Arts & Entertainment
2 min

Dance reflects changing reality of family

The Adaptation Project plays with gender roles and politics

Simon Renaud says, "Everything we do has the possibility of looking like something that's already been done." Credit: Xtra files
What does it mean to be an original? For 21st century artists, the task of making something unlike what’s come before can feel daunting at best and futile at worst. But dancer Simon Renaud isn’t concerned with such things. His current show with Dancemakers (simply titled Adaptation Project) not only questions whether originality is possible, it wonders why we care about it at all.
“I don’t even like the word,” laughs the Gatineau native, in his pronounced French accent. “It’s a question that comes up in all art forms, but in dance it’s particularly problematic because we’re working within the basic limitations of the body. Everything we do has the possibility of looking like something that’s already been done.”
In conceiving the work, company head Michael Trent turned to Dancemakers’ history for inspiration. Beginning with choreographer Mitchell Rose’s relatively unknown 1974 piece Following Station Identification, the team was tasked with creating something new based entirely on old material. Built originally on students at the University of Ohio before its Toronto debut, the work satirized Middle American values and conventional family structures, something the company is intent on taking even further this time.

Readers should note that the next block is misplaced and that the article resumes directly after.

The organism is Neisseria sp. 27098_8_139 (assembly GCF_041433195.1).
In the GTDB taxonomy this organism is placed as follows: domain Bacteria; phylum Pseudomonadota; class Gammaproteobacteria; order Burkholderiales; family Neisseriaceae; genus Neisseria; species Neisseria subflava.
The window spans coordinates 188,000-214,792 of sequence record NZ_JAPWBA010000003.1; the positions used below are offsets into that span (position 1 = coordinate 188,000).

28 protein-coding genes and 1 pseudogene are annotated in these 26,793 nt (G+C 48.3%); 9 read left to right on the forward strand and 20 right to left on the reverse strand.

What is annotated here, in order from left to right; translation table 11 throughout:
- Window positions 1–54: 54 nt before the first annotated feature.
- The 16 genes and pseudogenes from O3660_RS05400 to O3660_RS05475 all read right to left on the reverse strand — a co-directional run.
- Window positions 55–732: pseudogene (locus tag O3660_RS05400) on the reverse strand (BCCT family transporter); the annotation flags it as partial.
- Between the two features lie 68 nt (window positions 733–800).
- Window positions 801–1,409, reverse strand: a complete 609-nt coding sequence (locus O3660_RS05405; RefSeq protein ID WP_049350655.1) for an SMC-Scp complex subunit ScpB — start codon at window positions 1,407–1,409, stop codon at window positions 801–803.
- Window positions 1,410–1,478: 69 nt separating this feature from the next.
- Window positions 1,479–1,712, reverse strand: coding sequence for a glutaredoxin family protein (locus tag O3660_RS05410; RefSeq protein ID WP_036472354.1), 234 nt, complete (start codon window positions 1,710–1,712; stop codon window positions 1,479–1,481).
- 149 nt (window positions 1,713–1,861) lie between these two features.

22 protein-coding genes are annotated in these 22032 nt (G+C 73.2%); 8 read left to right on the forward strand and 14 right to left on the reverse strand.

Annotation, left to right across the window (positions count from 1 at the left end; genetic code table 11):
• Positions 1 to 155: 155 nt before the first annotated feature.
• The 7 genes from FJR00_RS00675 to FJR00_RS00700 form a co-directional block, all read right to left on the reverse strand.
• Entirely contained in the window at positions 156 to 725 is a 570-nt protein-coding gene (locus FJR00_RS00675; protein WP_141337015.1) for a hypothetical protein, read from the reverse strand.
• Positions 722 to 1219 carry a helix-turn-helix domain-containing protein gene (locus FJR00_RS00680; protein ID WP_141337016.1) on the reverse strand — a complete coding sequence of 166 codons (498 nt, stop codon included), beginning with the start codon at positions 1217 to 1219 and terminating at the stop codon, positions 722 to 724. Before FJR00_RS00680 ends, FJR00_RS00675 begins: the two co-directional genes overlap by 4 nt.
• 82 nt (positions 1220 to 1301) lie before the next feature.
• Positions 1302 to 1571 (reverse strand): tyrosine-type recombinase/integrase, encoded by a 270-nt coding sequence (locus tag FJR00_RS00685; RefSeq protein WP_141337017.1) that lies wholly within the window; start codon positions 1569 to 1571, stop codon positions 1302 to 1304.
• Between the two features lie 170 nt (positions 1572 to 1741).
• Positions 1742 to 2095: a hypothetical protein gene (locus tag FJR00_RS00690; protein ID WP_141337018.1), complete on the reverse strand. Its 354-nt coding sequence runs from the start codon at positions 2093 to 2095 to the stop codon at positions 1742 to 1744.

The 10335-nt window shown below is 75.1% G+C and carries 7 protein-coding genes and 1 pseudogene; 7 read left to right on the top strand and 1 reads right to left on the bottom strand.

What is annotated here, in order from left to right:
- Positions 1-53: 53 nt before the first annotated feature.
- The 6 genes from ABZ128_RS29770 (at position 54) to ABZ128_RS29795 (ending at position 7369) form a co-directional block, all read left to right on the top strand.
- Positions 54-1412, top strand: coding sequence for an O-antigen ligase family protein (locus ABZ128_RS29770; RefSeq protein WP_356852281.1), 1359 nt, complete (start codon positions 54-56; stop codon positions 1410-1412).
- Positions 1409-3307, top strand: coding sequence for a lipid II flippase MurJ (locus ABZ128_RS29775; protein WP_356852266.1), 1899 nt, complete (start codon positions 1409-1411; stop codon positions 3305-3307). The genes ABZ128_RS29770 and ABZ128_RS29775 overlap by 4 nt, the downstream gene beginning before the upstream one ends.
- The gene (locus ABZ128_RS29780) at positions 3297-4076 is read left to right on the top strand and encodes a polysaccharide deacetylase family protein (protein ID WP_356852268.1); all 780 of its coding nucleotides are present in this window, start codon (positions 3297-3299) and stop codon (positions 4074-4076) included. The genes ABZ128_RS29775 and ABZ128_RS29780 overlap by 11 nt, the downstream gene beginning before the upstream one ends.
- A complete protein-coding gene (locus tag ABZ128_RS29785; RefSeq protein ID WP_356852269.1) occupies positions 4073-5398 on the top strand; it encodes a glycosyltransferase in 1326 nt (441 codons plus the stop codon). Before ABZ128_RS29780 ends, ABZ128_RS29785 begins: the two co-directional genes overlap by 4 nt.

“We’re playing a lot with gender roles,” Renaud says. “It’s more common these days to have two mothers, two fathers or some other combination of parents than it was in 1974. It’s not about politics as much as reflecting the changing reality of what a family is.”
Working from Rose’s degraded black-and-white rehearsal videos (who’d have thought they’d be played 40 years after the fact?), the company collected visual, sonic and conceptual elements as their building blocks.
“Even if you aren’t in the dance world, there’s something magical about uncovering this history and hearing these voices from the past,” Renaud says.
“There’s also an important set of questions about what it means to adapt and reuse material. While every piece of dance can be traced to something that’s been done before, each presentation of a piece is a kind of adaptation, since nothing is exactly the same from night to night.”
Despite his assertions on the medium, Dancemakers’ freshest face is a definite original. Delightfully scruffy, all long-limbed and rippling musculature, the 22-year-old carries a stage presence that belies his age. Landing in Toronto less than two years ago, he originally came to apprentice with Toronto Dance Theatre but departed for Dancemakers after one season.  Standing out may come naturally since he grew up with a twin brother (Montreal writer Mathieu Renaud). Though they’re visual carbon copies, down to the shaggy hair and green eyes, they aren’t identical in every way.
“We have some similar mannerisms, but he’s definitely not gay,” Renaud laughs. “That’s part of the reason I’m convinced homosexuality isn’t genetic.”

The Deets:

The Adaptation Project
Wed, April 18-Sun, April 29 

Choreography by Michael Trent
Dancemakers Centre for Creation
Distillery Historic District
55 Mill St
The Cannery, Bldg 58, Studio 313
Check out some rehearsal footage below: